Bostonians need not panic after several Boston College students fell ill after eating at a Cleveland Circle Chipotle, according to a Massachusetts General Hospital doctor.
Members of the BC basketall team are among 30 students to show signs of E. coli after eating at the Brighton restaurant, which has since been closed pending an investigation.
“In the bigger picture, people have stomach bugs all of the time,” Dr. Braden Kuo, GI specialist at MGH, said. “It is a common bacteria, but there are many types. There are good kinds that exist in our guts, and there are many bad ones, and depending on the strain, it might take a small amount to make us sick.”
Kuo said that experts can take a “fingerprint” of specific E. coli strains so that they can track it’s travels and identify a possible source.
Boston College released a statement on Monday:
“Boston College has confirmed that several BC students and student-athletes, including members of the BC men’s basketball team, have reported to BC Health Services complaining of gastrointestinal symptoms,” BC officials said in a statement released on Monday. “The common factor among the students is that they had all eaten at the Chipotle restaurant in Cleveland Circle. The Massachusetts Department of Public Health has been notified and is working to determine if there is a link to the ongoing national outbreak of E.coli. The Food and Drug Administration has issued information regarding this outbreak, which can be found on the FDA website.”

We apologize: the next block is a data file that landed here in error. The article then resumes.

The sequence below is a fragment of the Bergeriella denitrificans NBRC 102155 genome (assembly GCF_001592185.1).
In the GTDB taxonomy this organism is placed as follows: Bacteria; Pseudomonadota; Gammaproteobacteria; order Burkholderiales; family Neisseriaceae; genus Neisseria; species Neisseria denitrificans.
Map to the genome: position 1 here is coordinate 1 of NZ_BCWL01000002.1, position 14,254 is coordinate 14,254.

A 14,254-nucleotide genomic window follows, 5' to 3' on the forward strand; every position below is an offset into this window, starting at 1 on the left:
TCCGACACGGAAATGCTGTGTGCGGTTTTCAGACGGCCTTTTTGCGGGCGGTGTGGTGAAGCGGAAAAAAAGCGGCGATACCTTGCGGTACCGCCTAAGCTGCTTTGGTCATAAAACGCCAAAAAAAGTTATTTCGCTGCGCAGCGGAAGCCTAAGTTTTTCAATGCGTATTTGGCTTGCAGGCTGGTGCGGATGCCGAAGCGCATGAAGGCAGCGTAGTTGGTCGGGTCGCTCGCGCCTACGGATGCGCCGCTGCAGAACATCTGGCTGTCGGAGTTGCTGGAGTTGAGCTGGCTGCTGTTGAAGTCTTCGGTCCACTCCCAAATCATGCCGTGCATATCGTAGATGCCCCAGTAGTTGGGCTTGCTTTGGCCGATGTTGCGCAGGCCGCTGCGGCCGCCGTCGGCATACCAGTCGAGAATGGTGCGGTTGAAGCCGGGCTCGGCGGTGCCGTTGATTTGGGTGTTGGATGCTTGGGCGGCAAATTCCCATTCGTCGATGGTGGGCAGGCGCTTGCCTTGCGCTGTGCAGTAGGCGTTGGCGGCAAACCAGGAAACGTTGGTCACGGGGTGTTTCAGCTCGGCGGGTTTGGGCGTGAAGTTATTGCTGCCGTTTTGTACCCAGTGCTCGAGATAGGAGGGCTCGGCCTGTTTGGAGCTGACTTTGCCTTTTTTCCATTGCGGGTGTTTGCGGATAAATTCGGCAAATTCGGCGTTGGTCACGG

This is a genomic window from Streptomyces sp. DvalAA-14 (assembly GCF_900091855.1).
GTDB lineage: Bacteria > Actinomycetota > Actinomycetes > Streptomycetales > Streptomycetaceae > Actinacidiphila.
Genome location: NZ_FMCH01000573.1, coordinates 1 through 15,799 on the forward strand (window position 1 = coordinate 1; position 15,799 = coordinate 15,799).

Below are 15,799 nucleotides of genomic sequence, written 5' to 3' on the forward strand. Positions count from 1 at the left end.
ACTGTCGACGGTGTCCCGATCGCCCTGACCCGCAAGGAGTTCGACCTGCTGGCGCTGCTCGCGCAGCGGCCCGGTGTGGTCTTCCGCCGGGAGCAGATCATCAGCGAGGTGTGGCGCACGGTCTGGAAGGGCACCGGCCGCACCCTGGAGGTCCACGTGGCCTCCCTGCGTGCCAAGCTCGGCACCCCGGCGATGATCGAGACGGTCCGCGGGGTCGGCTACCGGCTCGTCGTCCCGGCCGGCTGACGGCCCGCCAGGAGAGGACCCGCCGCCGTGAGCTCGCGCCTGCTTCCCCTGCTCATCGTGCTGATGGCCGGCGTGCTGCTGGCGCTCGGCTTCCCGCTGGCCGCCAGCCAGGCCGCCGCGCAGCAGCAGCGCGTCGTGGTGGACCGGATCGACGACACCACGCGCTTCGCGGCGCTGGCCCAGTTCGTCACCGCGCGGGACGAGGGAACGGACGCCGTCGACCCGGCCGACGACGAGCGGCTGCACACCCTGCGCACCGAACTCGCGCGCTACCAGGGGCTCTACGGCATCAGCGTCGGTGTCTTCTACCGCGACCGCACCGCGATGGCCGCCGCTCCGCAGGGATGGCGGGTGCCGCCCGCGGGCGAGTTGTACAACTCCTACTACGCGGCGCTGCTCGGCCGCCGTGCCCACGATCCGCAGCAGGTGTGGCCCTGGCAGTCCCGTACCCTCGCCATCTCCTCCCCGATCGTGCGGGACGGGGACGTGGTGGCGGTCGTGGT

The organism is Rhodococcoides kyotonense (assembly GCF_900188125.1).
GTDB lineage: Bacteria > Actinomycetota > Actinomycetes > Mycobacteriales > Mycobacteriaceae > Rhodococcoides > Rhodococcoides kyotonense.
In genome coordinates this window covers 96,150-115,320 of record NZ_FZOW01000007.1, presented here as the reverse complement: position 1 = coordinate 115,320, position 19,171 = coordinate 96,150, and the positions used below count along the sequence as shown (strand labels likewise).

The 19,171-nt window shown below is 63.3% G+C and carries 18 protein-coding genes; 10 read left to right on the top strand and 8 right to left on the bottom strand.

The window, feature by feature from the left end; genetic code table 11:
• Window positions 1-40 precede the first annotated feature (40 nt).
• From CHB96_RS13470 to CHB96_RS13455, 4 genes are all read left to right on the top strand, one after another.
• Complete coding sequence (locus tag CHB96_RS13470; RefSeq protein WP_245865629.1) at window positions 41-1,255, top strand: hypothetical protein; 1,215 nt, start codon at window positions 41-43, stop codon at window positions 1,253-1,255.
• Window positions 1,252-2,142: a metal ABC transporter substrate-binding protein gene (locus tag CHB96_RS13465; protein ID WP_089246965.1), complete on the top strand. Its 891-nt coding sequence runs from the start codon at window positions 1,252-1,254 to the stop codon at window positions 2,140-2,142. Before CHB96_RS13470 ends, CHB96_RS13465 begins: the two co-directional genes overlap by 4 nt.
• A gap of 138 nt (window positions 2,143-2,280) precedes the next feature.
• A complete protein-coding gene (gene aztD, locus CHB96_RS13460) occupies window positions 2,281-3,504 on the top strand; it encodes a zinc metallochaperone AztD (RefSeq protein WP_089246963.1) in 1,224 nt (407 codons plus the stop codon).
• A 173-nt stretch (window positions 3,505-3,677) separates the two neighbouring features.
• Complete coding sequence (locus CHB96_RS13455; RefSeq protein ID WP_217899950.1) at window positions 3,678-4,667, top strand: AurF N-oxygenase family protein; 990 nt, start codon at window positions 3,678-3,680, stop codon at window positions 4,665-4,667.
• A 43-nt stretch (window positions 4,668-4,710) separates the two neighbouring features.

Chipotle issued a statement as well:
“The safety and well-being of our customers is always our highest priority, so our restaurant at Cleveland Circle in Boston is temporarily closed while we work with local health officials to investigate a number of illnesses among Boston College students. We do not have any evidence to suggest that this incident is related the previous E. coli incident. There are no confirmed cases of E. coli connected to Chipotle in Massachusetts.”
Kuo said there is a lot of “hype” surrounding E.coli outbreaks.
“Most healthy people do fine with clear fluids and rest,” he said. “The very young the very old, or people whose immune system is compromised or they are taking certain medications that hit the immune system need to be more cautious, but the bacteria is rarely fatal.”
Experts are looking into the source of the outbreak, while the Cleveland Circle branch is closed until they have met the cleanliness standards put forth by the CDC, Kuo said. Other branches in town may not be affected by the outbreak at all.
“There is no reason for supersized epidemic scare,” Kuo said. “There’s no quarantine needed. You can be in proximity with someone with symptoms and be fine, but I wouldn’t double dip on the guacamole with them.”